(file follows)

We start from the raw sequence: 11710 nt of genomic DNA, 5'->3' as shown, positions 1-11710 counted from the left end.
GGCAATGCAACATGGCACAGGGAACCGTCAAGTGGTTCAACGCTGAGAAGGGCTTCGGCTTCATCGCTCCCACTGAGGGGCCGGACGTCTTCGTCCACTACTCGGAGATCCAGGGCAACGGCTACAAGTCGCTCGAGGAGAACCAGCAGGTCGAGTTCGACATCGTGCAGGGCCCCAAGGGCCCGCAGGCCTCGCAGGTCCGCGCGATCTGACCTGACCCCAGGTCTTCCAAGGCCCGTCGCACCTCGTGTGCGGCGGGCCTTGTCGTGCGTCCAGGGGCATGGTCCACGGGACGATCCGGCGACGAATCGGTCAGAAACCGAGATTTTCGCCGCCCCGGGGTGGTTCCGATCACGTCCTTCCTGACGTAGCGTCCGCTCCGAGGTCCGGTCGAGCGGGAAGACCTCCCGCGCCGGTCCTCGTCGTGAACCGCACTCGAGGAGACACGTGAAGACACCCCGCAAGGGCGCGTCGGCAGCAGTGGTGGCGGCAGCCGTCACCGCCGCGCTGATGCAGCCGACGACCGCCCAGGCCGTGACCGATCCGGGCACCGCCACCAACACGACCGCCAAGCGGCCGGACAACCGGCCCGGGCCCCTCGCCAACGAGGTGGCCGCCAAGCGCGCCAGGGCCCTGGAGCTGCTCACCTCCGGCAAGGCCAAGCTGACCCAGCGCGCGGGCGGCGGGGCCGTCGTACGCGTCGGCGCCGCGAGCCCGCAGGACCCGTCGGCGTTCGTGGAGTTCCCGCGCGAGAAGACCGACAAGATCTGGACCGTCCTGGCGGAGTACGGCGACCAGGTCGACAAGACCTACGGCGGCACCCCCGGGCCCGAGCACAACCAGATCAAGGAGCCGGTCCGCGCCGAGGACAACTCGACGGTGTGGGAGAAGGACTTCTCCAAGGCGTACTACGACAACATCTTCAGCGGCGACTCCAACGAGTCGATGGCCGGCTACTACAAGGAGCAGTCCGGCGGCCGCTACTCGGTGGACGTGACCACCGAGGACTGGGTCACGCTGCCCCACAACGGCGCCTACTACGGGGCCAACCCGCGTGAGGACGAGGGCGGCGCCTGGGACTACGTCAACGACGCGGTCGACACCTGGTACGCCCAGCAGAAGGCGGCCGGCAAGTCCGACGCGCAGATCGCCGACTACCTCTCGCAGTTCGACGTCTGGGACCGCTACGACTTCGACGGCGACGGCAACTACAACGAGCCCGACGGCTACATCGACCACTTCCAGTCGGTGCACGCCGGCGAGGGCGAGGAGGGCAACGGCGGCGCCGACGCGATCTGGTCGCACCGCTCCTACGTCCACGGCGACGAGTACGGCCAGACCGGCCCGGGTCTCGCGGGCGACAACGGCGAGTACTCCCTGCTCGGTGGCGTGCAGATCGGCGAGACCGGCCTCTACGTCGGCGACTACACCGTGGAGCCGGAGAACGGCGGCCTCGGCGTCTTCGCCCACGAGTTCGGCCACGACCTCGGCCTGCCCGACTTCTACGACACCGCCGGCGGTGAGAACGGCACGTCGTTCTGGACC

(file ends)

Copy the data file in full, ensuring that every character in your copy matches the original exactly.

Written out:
We start from the raw sequence: 11710 nt of genomic DNA, 5'->3' as shown, positions 1-11710 counted from the left end.
GGCAATGCAACATGGCACAGGGAACCGTCAAGTGGTTCAACGCTGAGAAGGGCTTCGGCTTCATCGCTCCCACTGAGGGGCCGGACGTCTTCGTCCACTACTCGGAGATCCAGGGCAACGGCTACAAGTCGCTCGAGGAGAACCAGCAGGTCGAGTTCGACATCGTGCAGGGCCCCAAGGGCCCGCAGGCCTCGCAGGTCCGCGCGATCTGACCTGACCCCAGGTCTTCCAAGGCCCGTCGCACCTCGTGTGCGGCGGGCCTTGTCGTGCGTCCAGGGGCATGGTCCACGGGACGATCCGGCGACGAATCGGTCAGAAACCGAGATTTTCGCCGCCCCGGGGTGGTTCCGATCACGTCCTTCCTGACGTAGCGTCCGCTCCGAGGTCCGGTCGAGCGGGAAGACCTCCCGCGCCGGTCCTCGTCGTGAACCGCACTCGAGGAGACACGTGAAGACACCCCGCAAGGGCGCGTCGGCAGCAGTGGTGGCGGCAGCCGTCACCGCCGCGCTGATGCAGCCGACGACCGCCCAGGCCGTGACCGATCCGGGCACCGCCACCAACACGACCGCCAAGCGGCCGGACAACCGGCCCGGGCCCCTCGCCAACGAGGTGGCCGCCAAGCGCGCCAGGGCCCTGGAGCTGCTCACCTCCGGCAAGGCCAAGCTGACCCAGCGCGCGGGCGGCGGGGCCGTCGTACGCGTCGGCGCCGCGAGCCCGCAGGACCCGTCGGCGTTCGTGGAGTTCCCGCGCGAGAAGACCGACAAGATCTGGACCGTCCTGGCGGAGTACGGCGACCAGGTCGACAAGACCTACGGCGGCACCCCCGGGCCCGAGCACAACCAGATCAAGGAGCCGGTCCGCGCCGAGGACAACTCGACGGTGTGGGAGAAGGACTTCTCCAAGGCGTACTACGACAACATCTTCAGCGGCGACTCCAACGAGTCGATGGCCGGCTACTACAAGGAGCAGTCCGGCGGCCGCTACTCGGTGGACGTGACCACCGAGGACTGGGTCACGCTGCCCCACAACGGCGCCTACTACGGGGCCAACCCGCGTGAGGACGAGGGCGGCGCCTGGGACTACGTCAACGACGCGGTCGACACCTGGTACGCCCAGCAGAAGGCGGCCGGCAAGTCCGACGCGCAGATCGCCGACTACCTCTCGCAGTTCGACGTCTGGGACCGCTACGACTTCGACGGCGACGGCAACTACAACGAGCCCGACGGCTACATCGACCACTTCCAGTCGGTGCACGCCGGCGAGGGCGAGGAGGGCAACGGCGGCGCCGACGCGATCTGGTCGCACCGCTCCTACGTCCACGGCGACGAGTACGGCCAGACCGGCCCGGGTCTCGCGGGCGACAACGGCGAGTACTCCCTGCTCGGTGGCGTGCAGATCGGCGAGACCGGCCTCTACGTCGGCGACTACACCGTGGAGCCGGAGAACGGCGGCCTCGGCGTCTTCGCCCACGAGTTCGGCCACGACCTCGGCCTGCCCGACTTCTACGACACCGCCGGCGGTGAGAACGGCACGTCGTTCTGGACC